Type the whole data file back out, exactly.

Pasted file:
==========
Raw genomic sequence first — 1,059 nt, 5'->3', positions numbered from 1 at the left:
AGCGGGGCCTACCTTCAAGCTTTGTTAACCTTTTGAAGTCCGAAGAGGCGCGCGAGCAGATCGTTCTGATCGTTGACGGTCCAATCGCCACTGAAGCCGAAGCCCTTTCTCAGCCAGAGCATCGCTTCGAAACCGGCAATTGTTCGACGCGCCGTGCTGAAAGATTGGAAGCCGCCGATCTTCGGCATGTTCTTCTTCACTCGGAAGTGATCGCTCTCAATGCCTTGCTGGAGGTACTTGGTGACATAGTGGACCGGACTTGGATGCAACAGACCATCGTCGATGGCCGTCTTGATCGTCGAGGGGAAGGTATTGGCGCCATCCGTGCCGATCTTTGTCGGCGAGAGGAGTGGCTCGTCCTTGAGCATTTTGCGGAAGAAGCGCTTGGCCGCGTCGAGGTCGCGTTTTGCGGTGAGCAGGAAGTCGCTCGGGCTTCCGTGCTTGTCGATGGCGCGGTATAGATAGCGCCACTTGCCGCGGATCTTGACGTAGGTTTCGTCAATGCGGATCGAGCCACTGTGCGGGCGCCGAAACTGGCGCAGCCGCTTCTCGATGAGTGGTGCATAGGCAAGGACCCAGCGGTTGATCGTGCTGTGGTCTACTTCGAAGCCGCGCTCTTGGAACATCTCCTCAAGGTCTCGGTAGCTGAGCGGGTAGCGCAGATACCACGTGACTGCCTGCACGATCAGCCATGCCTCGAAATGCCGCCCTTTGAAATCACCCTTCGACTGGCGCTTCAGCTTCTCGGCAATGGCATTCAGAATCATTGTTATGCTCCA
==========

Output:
Raw genomic sequence first — 1,059 nt, 5'->3', positions numbered from 1 at the left:
AGCGGGGCCTACCTTCAAGCTTTGTTAACCTTTTGAAGTCCGAAGAGGCGCGCGAGCAGATCGTTCTGATCGTTGACGGTCCAATCGCCACTGAAGCCGAAGCCCTTTCTCAGCCAGAGCATCGCTTCGAAACCGGCAATTGTTCGACGCGCCGTGCTGAAAGATTGGAAGCCGCCGATCTTCGGCATGTTCTTCTTCACTCGGAAGTGATCGCTCTCAATGCCTTGCTGGAGGTACTTGGTGACATAGTGGACCGGACTTGGATGCAACAGACCATCGTCGATGGCCGTCTTGATCGTCGAGGGGAAGGTATTGGCGCCATCCGTGCCGATCTTTGTCGGCGAGAGGAGTGGCTCGTCCTTGAGCATTTTGCGGAAGAAGCGCTTGGCCGCGTCGAGGTCGCGTTTTGCGGTGAGCAGGAAGTCGCTCGGGCTTCCGTGCTTGTCGATGGCGCGGTATAGATAGCGCCACTTGCCGCGGATCTTGACGTAGGTTTCGTCAATGCGGATCGAGCCACTGTGCGGGCGCCGAAACTGGCGCAGCCGCTTCTCGATGAGTGGTGCATAGGCAAGGACCCAGCGGTTGATCGTGCTGTGGTCTACTTCGAAGCCGCGCTCTTGGAACATCTCCTCAAGGTCTCGGTAGCTGAGCGGGTAGCGCAGATACCACGTGACTGCCTGCACGATCAGCCATGCCTCGAAATGCCGCCCTTTGAAATCACCCTTCGACTGGCGCTTCAGCTTCTCGGCAATGGCATTCAGAATCATTGTTATGCTCCA